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Page 194 text:
DIE DEUTSCHE GESELLSCHAFT
LE ROY ALEXANDER ............,. ...,.. P resident
ALFRED CHELGREN . , ...A.. Vice-President
THEOFIL CUHEL. . . . .Secretary-Treasurer
MR. XVI-IITENACK . . . ........... Adviser
Mildred Abbott Ida Frank Vera Klimper Tom Rendler
Le Roy Alexander
Betty Jane Hogue
Rose Jean Lang
Page 193 text:
THE SCIENCE CLUB
HE Science Club was organized in the spring of 1935 by a group of students
desirous of creating an interest in current affairs in science. Meetings are held
twice a month in the chemistry lecture room at which time programs are given
which should appeal to all students interested in science.
Membership in the club is open to all students who are either majoring or
minoring in science and to all students who have had ten credit hours of science.
The student body is, however, invited to attend the meetings. The college
science teachers are honorary members of the organization. Mr. R. E. Spriggs
is the club's adviser.
The programs are made up of talks and demonstrations by faculty members,
students, and outside speakers and of instructive motion pictures. During the
past year the programs named below have been given.
On October fifteenth Lawrence Hope, the district conservation warden, gave
a talk on the conservation movement in Wisconsin and showed two very inter-
esting Conservati.on Department films entitled "Propagating Northern Pike,"
and "The 'White-tailed Deer."
On October twenty-ninth an inspection tour of River Falls' new sewage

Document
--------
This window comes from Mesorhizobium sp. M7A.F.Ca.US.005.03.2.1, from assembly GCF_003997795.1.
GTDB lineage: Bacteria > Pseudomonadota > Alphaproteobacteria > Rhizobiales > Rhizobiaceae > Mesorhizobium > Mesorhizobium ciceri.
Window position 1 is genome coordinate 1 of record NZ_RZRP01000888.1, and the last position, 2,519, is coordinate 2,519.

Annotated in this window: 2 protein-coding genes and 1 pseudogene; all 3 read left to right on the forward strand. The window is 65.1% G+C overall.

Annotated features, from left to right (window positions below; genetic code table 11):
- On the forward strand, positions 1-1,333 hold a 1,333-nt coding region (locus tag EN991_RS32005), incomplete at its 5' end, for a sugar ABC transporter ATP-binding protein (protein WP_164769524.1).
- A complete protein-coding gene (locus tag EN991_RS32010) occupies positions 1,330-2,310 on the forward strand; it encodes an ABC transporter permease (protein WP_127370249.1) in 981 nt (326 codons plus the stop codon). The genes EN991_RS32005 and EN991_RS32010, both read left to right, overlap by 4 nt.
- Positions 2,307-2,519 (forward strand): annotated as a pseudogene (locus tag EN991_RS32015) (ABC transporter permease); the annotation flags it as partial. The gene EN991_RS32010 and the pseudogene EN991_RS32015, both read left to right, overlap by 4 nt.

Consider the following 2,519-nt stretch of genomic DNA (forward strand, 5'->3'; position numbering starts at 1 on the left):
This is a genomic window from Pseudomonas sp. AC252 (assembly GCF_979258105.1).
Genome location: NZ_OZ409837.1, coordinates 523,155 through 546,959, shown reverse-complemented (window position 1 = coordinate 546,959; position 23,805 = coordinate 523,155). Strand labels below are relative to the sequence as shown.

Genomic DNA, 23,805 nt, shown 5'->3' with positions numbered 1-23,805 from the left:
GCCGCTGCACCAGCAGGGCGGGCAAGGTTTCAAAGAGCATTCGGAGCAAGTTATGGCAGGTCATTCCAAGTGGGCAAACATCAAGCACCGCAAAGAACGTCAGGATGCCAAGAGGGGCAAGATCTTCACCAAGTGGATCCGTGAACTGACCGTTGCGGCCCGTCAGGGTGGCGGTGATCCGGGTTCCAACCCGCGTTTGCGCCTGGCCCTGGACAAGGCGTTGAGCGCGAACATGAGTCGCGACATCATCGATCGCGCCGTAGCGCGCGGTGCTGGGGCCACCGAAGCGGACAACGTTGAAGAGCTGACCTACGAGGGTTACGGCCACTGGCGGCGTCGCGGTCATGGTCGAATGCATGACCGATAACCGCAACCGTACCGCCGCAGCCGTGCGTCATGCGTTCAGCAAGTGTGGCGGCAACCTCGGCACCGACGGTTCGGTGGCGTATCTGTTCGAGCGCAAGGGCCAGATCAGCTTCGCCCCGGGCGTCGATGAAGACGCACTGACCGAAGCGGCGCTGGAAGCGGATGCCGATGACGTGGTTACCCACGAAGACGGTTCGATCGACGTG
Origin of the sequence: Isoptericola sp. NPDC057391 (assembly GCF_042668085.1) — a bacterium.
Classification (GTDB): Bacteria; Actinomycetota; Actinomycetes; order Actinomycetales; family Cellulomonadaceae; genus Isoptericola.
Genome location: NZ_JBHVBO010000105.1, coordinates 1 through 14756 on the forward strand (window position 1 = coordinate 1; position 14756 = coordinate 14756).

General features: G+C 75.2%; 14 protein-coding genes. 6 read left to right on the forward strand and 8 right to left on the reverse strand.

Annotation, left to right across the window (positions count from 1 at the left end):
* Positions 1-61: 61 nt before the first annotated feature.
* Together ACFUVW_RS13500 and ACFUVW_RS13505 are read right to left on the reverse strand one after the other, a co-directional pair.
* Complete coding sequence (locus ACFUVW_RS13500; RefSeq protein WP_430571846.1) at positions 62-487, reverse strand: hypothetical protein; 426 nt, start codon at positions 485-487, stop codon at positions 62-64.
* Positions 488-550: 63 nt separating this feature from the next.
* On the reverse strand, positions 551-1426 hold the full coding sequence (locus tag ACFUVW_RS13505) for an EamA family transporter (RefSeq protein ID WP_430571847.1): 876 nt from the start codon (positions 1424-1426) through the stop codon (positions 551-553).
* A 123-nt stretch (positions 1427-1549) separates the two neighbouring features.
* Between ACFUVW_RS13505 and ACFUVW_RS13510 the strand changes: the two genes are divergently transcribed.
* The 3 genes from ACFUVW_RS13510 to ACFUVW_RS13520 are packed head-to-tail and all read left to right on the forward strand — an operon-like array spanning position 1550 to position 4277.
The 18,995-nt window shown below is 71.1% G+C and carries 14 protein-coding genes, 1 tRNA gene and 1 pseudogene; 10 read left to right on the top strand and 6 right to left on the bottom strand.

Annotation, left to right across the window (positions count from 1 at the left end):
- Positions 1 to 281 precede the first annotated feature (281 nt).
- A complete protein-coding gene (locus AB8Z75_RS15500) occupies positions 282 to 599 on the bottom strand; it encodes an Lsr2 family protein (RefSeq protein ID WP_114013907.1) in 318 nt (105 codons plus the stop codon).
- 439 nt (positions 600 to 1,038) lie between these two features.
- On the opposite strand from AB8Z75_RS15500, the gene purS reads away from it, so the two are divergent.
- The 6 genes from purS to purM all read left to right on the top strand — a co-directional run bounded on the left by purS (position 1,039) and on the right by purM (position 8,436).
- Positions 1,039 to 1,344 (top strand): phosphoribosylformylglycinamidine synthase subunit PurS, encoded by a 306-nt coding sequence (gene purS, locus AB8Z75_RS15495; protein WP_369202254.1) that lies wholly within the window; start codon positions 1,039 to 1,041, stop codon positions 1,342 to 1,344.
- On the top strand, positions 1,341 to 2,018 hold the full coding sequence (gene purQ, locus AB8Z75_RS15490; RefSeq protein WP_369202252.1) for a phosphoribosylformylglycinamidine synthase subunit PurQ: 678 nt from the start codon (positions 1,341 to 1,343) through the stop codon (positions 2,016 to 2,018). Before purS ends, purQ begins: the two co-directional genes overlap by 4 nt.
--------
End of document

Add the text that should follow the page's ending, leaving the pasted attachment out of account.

disposal plant was made. This plant is new and unique and was explained by
Williain Hagestad, consulting engineer.
On January twelfth Mr. C. G. Stratton, head of the geography department,
spoke on the subject of the calendar. He gave the history and evolution of the
calendar and discussed the vari.ous proposed calendar changes.
On the twenty-sixth of January A. W. Plahn, the district oil inspector,
demonstrated and explained the inspection of oils and fuels. In demonstrating,
he performed the inspection of gasoline, kerosene, and motor oil.
On February ninth Lawrence Peterson of the River Falls Motor Company
showed an instructive group of films on the motor industry. These films showed
the entire process in the manufacture of an automobile from the raw to the
On February twenty-third R. E. Spriggs of the college faculty, discussed the
subject, 'lWhat Is New in Auto-Power Design." Among the new trends dis-
cussed was the interesting subject of Diesel engines.
Perhaps the most interesting program of all was that of April sixth. The five
reel nlm, "Jewels of Industry," was shown. This film gave the complete story
.of carborundum and its use in modern industry. The film was preceded by a
short talk by Dr. R. E. Karges, who described his visit to the carborundum plant
at Niagara Falls.
At the business meeting which followed the last meeting officers for the
coming year were elected. The following were elected: Leonard Hermanson,
president: Ralph Baker, vice-presidentg Frederick J.ohnson, secretary: and Russell